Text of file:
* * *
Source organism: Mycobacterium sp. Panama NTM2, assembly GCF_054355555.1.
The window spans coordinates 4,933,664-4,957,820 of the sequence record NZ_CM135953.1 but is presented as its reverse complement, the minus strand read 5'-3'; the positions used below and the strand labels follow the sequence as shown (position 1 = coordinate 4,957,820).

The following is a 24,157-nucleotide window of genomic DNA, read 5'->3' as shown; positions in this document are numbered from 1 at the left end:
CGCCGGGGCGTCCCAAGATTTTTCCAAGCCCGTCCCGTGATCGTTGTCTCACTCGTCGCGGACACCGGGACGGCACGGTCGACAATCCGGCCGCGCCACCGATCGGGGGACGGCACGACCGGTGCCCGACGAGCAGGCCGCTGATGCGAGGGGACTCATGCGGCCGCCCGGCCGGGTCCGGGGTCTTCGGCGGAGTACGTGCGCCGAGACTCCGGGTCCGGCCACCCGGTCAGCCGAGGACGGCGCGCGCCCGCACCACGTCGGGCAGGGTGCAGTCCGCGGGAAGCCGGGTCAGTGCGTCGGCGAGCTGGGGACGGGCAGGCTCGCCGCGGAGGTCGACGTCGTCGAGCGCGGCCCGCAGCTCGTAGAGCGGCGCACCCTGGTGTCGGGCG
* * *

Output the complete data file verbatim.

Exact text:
Source organism: Mycobacterium sp. Panama NTM2, assembly GCF_054355555.1.
The window spans coordinates 4,933,664-4,957,820 of the sequence record NZ_CM135953.1 but is presented as its reverse complement, the minus strand read 5'-3'; the positions used below and the strand labels follow the sequence as shown (position 1 = coordinate 4,957,820).

The following is a 24,157-nucleotide window of genomic DNA, read 5'->3' as shown; positions in this document are numbered from 1 at the left end:
CGCCGGGGCGTCCCAAGATTTTTCCAAGCCCGTCCCGTGATCGTTGTCTCACTCGTCGCGGACACCGGGACGGCACGGTCGACAATCCGGCCGCGCCACCGATCGGGGGACGGCACGACCGGTGCCCGACGAGCAGGCCGCTGATGCGAGGGGACTCATGCGGCCGCCCGGCCGGGTCCGGGGTCTTCGGCGGAGTACGTGCGCCGAGACTCCGGGTCCGGCCACCCGGTCAGCCGAGGACGGCGCGCGCCCGCACCACGTCGGGCAGGGTGCAGTCCGCGGGAAGCCGGGTCAGTGCGTCGGCGAGCTGGGGACGGGCAGGCTCGCCGCGGAGGTCGACGTCGTCGAGCGCGGCCCGCAGCTCGTAGAGCGGCGCACCCTGGTGTCGGGCG